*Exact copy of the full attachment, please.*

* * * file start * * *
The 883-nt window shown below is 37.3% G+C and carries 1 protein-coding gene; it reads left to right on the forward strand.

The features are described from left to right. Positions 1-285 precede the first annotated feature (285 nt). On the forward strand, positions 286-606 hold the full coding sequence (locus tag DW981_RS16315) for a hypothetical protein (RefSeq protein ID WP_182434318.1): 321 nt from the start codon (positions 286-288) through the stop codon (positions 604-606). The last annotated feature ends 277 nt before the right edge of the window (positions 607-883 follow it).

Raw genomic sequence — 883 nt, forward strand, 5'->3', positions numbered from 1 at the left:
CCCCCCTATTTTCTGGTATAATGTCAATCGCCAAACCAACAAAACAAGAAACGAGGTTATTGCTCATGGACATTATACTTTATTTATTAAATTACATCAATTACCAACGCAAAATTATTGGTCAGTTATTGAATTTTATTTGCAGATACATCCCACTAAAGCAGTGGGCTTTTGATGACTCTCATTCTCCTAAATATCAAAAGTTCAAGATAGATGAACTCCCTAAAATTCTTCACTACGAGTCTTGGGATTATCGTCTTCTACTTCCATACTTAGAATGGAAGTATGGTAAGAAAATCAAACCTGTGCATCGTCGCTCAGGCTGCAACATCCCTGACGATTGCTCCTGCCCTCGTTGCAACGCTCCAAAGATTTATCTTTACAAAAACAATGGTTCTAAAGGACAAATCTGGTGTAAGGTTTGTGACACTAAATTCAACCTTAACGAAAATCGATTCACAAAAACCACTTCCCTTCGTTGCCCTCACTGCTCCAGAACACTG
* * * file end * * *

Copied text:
The 883-nt window shown below is 37.3% G+C and carries 1 protein-coding gene; it reads left to right on the forward strand.

The features are described from left to right. Positions 1-285 precede the first annotated feature (285 nt). On the forward strand, positions 286-606 hold the full coding sequence (locus tag DW981_RS16315) for a hypothetical protein (RefSeq protein ID WP_182434318.1): 321 nt from the start codon (positions 286-288) through the stop codon (positions 604-606). The last annotated feature ends 277 nt before the right edge of the window (positions 607-883 follow it).

Raw genomic sequence — 883 nt, forward strand, 5'->3', positions numbered from 1 at the left:
CCCCCCTATTTTCTGGTATAATGTCAATCGCCAAACCAACAAAACAAGAAACGAGGTTATTGCTCATGGACATTATACTTTATTTATTAAATTACATCAATTACCAACGCAAAATTATTGGTCAGTTATTGAATTTTATTTGCAGATACATCCCACTAAAGCAGTGGGCTTTTGATGACTCTCATTCTCCTAAATATCAAAAGTTCAAGATAGATGAACTCCCTAAAATTCTTCACTACGAGTCTTGGGATTATCGTCTTCTACTTCCATACTTAGAATGGAAGTATGGTAAGAAAATCAAACCTGTGCATCGTCGCTCAGGCTGCAACATCCCTGACGATTGCTCCTGCCCTCGTTGCAACGCTCCAAAGATTTATCTTTACAAAAACAATGGTTCTAAAGGACAAATCTGGTGTAAGGTTTGTGACACTAAATTCAACCTTAACGAAAATCGATTCACAAAAACCACTTCCCTTCGTTGCCCTCACTGCTCCAGAACACTG